Ancient Monuments

History on the Ground

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Bowl barrow 290m south east of Sunny Corner Cottage

A Scheduled Monument in Grade-Ruan, Cornwall

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Latitude: 49.997 / 49°59'49"N

Longitude: -5.2013 / 5°12'4"W

OS Eastings: 170667.164683

OS Northings: 15673.895368

OS Grid: SW706156

Mapcode National: GBR Z5.6BSV

Mapcode Global: VH13Q.SBNM

Entry Name: Bowl barrow 290m south east of Sunny Corner Cottage

Scheduled Date: 3 June 1970

Source: Historic England

Source ID: 1003050

English Heritage Legacy ID: CO 697

County: Cornwall

Civil Parish: Grade-Ruan

Traditional County: Cornwall

Lieutenancy Area (Ceremonial County): Cornwall

Church of England Parish: Ruan Minor

Church of England Diocese: Truro


The monument includes a bowl barrow, situated on a ridge towards the southern end of the Lizard Peninsula. The barrow survives as a circular mound measuring approximately 16m in diameter and 0.8m high which incorporates a rock out crop. The surrounding quarry ditch, from which the construction material was derived, is preserved as a buried feature.

A quantity of stone cleared from the nearby fields has been subsequently deposited on the barrow.

Sources: HER:-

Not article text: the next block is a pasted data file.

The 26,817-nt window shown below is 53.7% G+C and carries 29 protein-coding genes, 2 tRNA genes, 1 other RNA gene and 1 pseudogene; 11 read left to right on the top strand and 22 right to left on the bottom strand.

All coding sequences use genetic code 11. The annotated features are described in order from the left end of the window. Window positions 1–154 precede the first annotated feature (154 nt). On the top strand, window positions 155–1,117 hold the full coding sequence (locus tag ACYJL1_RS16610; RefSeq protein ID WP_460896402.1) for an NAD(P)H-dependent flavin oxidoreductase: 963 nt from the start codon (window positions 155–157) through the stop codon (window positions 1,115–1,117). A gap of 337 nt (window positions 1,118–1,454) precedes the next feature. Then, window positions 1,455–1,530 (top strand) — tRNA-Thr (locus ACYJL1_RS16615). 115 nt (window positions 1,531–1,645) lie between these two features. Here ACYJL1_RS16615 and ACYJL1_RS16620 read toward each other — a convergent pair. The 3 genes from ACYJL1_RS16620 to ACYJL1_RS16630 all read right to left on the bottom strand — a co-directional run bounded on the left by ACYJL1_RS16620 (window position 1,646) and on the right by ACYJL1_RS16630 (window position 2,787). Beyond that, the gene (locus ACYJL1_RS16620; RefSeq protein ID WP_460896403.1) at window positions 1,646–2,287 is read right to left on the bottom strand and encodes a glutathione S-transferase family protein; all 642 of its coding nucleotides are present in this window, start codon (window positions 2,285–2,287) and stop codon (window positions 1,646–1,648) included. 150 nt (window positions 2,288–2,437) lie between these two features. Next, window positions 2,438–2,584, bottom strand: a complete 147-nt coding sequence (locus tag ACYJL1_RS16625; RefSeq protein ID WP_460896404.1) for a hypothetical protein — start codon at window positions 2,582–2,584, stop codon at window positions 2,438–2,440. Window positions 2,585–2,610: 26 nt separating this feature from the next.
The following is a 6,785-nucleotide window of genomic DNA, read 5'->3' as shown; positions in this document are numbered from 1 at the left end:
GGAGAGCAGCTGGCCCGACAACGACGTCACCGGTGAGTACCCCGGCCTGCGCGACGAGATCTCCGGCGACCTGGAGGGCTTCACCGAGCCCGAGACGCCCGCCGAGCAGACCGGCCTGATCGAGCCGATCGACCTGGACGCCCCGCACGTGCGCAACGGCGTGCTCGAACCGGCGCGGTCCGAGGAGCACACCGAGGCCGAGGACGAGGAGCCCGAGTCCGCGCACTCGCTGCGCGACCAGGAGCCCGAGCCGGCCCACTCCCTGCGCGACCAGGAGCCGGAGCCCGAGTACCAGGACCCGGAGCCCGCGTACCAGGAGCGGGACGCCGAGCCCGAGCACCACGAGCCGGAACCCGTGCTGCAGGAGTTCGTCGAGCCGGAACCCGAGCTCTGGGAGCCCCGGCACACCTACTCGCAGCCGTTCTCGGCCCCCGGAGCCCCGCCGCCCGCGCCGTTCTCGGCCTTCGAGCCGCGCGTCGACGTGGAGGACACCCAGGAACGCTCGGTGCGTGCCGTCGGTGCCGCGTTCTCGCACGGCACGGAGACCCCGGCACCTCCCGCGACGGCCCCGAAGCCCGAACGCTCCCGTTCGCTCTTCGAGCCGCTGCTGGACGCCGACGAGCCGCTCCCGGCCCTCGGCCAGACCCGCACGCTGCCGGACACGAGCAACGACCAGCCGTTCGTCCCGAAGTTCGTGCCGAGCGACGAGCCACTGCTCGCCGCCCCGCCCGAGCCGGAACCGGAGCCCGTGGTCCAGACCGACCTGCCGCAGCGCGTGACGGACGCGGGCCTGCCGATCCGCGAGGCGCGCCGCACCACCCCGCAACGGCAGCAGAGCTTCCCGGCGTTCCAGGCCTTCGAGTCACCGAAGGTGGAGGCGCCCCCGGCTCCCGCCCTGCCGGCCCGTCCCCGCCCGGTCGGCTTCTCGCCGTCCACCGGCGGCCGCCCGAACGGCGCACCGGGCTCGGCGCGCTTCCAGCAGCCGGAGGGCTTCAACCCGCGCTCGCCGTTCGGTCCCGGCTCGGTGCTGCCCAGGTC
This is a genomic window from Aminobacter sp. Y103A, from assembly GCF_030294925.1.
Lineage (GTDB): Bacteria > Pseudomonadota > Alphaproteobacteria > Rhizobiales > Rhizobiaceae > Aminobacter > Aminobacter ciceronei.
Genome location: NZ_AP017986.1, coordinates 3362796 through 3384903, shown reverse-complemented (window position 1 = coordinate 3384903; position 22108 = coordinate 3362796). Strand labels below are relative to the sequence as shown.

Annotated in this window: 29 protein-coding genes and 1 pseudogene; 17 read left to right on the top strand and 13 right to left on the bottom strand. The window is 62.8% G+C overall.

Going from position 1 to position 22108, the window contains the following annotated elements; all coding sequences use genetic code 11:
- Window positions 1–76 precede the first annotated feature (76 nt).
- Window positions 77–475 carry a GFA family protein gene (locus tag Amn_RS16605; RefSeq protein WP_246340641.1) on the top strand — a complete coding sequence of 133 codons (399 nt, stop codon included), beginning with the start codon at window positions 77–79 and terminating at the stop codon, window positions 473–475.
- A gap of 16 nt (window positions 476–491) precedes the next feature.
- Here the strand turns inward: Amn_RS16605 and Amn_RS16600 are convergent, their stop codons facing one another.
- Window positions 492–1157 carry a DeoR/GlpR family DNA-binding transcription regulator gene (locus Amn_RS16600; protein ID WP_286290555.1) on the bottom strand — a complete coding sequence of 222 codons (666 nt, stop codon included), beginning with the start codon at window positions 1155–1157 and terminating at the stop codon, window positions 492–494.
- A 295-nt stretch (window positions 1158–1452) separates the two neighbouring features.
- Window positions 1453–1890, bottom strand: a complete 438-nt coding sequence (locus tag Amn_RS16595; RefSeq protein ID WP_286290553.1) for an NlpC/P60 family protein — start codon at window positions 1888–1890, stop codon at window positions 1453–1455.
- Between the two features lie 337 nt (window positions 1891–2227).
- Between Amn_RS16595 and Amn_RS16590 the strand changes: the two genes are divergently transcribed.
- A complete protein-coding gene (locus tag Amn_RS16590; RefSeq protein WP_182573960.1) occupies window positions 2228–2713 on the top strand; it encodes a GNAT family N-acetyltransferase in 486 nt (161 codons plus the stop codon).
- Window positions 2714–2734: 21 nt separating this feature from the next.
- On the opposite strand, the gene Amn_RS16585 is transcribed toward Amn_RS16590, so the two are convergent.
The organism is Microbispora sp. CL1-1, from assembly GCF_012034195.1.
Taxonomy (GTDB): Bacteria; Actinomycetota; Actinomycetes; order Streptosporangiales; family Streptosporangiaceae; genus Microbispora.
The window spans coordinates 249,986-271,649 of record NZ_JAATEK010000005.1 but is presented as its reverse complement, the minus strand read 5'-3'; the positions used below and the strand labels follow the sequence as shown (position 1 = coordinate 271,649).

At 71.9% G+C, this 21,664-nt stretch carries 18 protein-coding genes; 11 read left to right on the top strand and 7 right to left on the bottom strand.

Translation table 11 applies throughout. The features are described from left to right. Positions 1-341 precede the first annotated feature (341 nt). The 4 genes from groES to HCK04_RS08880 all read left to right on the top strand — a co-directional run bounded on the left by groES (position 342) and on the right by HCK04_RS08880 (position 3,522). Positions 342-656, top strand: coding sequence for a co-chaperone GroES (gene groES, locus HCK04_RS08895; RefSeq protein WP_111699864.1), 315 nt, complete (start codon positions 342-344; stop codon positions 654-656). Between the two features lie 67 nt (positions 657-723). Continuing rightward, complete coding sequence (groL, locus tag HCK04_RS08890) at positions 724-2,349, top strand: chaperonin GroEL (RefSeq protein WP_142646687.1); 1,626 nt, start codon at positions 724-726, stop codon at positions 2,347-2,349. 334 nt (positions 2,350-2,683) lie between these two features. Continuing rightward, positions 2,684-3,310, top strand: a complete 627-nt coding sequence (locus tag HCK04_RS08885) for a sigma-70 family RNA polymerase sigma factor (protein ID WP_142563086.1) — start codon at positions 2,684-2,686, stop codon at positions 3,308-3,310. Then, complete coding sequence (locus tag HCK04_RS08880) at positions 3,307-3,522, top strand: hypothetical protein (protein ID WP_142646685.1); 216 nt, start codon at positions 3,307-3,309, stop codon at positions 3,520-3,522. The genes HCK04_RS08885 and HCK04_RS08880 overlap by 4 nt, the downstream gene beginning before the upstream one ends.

PastScape Monument No:-426608

Source: Historic England

Reasons for Scheduling

Bowl barrows, the most numerous form of round barrow, are funerary monuments dating from the Late Neolithic period to the Late Bronze Age, with most examples belonging to the period 2400-1500 BC. They were constructed as earthen or rubble mounds, sometimes ditched, which covered single or multiple burials. They occur either in isolation or grouped as cemeteries and often acted as a focus for burials in later periods. Often superficially similar, although differing widely in size, they exhibit regional variations in form and a diversity of burial practices. Often occupying prominent locations, they are a major historic element in the modern landscape and their considerable variation of form and longevity as a monument type provide important information on the diversity of beliefs and social organisations amongst early prehistoric communities. They are particularly representative of their period. Despite subsequent field stone clearance, the bowl barrow 290m south east of Sunny Corner Cottage survives well and will contain archaeological and environmental evidence relating to its construction, longevity, territorial significance, social organisation, funerary and ritual practices and overall landscape context.

Source: Historic England

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